Additionally, throughout the study, the researchers also plan to collect blood samples from all patients regularly. The goal is to understand why patients who recently developed the disease still respond to treatment while those who have had symptoms for a long time no longer do. “For all rheumatic diseases, if they persist for a while, they become more challenging to treat," explains Elewaut. "One hypothesis is that inflammation induces changes in the epigenetic profile, the layer atop the DNA of each cell that permanently activates or deactivates certain genes. This may reach a point where treatment is no longer effective. We want to investigate this further."


The team aims to complete the clinical study by the end of 2024.

"We are still actively working, and we don't have results yet, but we hope to demonstrate that the new therapy works better than standard treatment and that we can also identify who will benefit from the treatment and why," says Elewaut. "If successful, we can offer young people who would otherwise need lifelong medication the prospect of a temporary treatment that can permanently relieve them of their symptoms. This would provide us with scientific evidence to convince the government to consider reimbursing this strategy."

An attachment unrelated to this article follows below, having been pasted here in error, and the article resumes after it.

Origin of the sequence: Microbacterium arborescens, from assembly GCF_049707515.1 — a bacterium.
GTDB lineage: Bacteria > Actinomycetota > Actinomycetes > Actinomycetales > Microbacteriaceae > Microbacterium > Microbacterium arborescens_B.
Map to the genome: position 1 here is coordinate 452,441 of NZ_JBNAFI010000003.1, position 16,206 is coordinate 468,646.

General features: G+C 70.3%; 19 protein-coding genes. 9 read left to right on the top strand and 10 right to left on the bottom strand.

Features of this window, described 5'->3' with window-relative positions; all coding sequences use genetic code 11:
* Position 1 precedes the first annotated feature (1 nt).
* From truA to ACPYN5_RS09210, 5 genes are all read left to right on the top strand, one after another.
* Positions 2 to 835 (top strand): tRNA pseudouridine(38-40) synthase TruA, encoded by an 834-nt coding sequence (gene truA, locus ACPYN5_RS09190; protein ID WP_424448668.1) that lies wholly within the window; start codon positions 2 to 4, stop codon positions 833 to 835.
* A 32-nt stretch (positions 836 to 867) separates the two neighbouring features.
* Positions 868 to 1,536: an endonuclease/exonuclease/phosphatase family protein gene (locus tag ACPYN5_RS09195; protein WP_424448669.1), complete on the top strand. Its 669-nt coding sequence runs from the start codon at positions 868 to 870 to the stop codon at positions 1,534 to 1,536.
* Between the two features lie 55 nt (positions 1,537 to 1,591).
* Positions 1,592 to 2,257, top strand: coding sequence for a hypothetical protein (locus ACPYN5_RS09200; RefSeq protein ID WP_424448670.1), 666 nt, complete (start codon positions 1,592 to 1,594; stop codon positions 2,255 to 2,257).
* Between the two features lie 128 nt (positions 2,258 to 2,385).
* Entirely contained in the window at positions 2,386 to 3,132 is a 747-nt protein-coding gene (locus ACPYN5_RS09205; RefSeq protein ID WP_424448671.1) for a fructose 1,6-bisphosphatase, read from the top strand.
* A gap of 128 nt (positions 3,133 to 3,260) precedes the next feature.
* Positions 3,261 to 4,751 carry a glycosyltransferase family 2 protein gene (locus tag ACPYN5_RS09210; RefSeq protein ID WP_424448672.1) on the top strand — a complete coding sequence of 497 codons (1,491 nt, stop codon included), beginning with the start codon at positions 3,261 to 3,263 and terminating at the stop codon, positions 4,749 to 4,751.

"If successful, we can offer young people who would otherwise need lifelong medication the prospect of a temporary treatment that can permanently relieve them of their symptoms." - Prof. Dirk Elewaut

Due to the potential reimbursement, the researchers appointed a health economist to assess whether the benefits of the new strategy for patients outweigh the costs for society. "I am convinced that if we can prove that we can make half of the patients symptom-free without the need for permanent medication, the treatment will be a health economic asset over standard treatment," says Elewaut. "Even though the new treatment is initially more expensive and needs to be paired with a test to determine who will respond to the treatment, patients will be free from medication for the rest of their lives after six months, significantly reducing costs for society."